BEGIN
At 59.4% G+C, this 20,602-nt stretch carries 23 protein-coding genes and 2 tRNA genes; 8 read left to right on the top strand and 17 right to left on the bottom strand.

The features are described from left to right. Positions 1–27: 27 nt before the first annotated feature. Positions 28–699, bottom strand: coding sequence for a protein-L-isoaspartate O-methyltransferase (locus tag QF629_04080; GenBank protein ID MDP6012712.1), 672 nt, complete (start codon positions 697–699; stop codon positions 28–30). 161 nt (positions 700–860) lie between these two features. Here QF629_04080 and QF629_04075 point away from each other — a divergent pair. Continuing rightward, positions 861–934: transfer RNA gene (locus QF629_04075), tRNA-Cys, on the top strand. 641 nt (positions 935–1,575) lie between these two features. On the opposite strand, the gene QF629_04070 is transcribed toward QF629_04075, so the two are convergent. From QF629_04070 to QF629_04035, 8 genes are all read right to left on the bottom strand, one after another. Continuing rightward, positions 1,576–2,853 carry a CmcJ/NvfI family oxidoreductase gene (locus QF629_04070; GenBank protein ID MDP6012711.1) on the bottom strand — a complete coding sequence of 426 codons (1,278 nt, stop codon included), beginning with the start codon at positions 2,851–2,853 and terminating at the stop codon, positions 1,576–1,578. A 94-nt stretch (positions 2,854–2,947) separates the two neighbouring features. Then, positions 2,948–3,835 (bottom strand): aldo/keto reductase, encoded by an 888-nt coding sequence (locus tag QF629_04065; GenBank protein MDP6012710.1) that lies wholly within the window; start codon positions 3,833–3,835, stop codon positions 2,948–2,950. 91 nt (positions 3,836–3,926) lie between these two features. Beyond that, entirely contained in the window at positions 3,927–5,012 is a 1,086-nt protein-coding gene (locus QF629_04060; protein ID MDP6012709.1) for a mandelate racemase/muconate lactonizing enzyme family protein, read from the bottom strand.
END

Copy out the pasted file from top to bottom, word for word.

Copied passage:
At 59.4% G+C, this 20,602-nt stretch carries 23 protein-coding genes and 2 tRNA genes; 8 read left to right on the top strand and 17 right to left on the bottom strand.

The features are described from left to right. Positions 1–27: 27 nt before the first annotated feature. Positions 28–699, bottom strand: coding sequence for a protein-L-isoaspartate O-methyltransferase (locus tag QF629_04080; GenBank protein ID MDP6012712.1), 672 nt, complete (start codon positions 697–699; stop codon positions 28–30). 161 nt (positions 700–860) lie between these two features. Here QF629_04080 and QF629_04075 point away from each other — a divergent pair. Continuing rightward, positions 861–934: transfer RNA gene (locus QF629_04075), tRNA-Cys, on the top strand. 641 nt (positions 935–1,575) lie between these two features. On the opposite strand, the gene QF629_04070 is transcribed toward QF629_04075, so the two are convergent. From QF629_04070 to QF629_04035, 8 genes are all read right to left on the bottom strand, one after another. Continuing rightward, positions 1,576–2,853 carry a CmcJ/NvfI family oxidoreductase gene (locus QF629_04070; GenBank protein ID MDP6012711.1) on the bottom strand — a complete coding sequence of 426 codons (1,278 nt, stop codon included), beginning with the start codon at positions 2,851–2,853 and terminating at the stop codon, positions 1,576–1,578. A 94-nt stretch (positions 2,854–2,947) separates the two neighbouring features. Then, positions 2,948–3,835 (bottom strand): aldo/keto reductase, encoded by an 888-nt coding sequence (locus tag QF629_04065; GenBank protein MDP6012710.1) that lies wholly within the window; start codon positions 3,833–3,835, stop codon positions 2,948–2,950. 91 nt (positions 3,836–3,926) lie between these two features. Beyond that, entirely contained in the window at positions 3,927–5,012 is a 1,086-nt protein-coding gene (locus QF629_04060; protein ID MDP6012709.1) for a mandelate racemase/muconate lactonizing enzyme family protein, read from the bottom strand.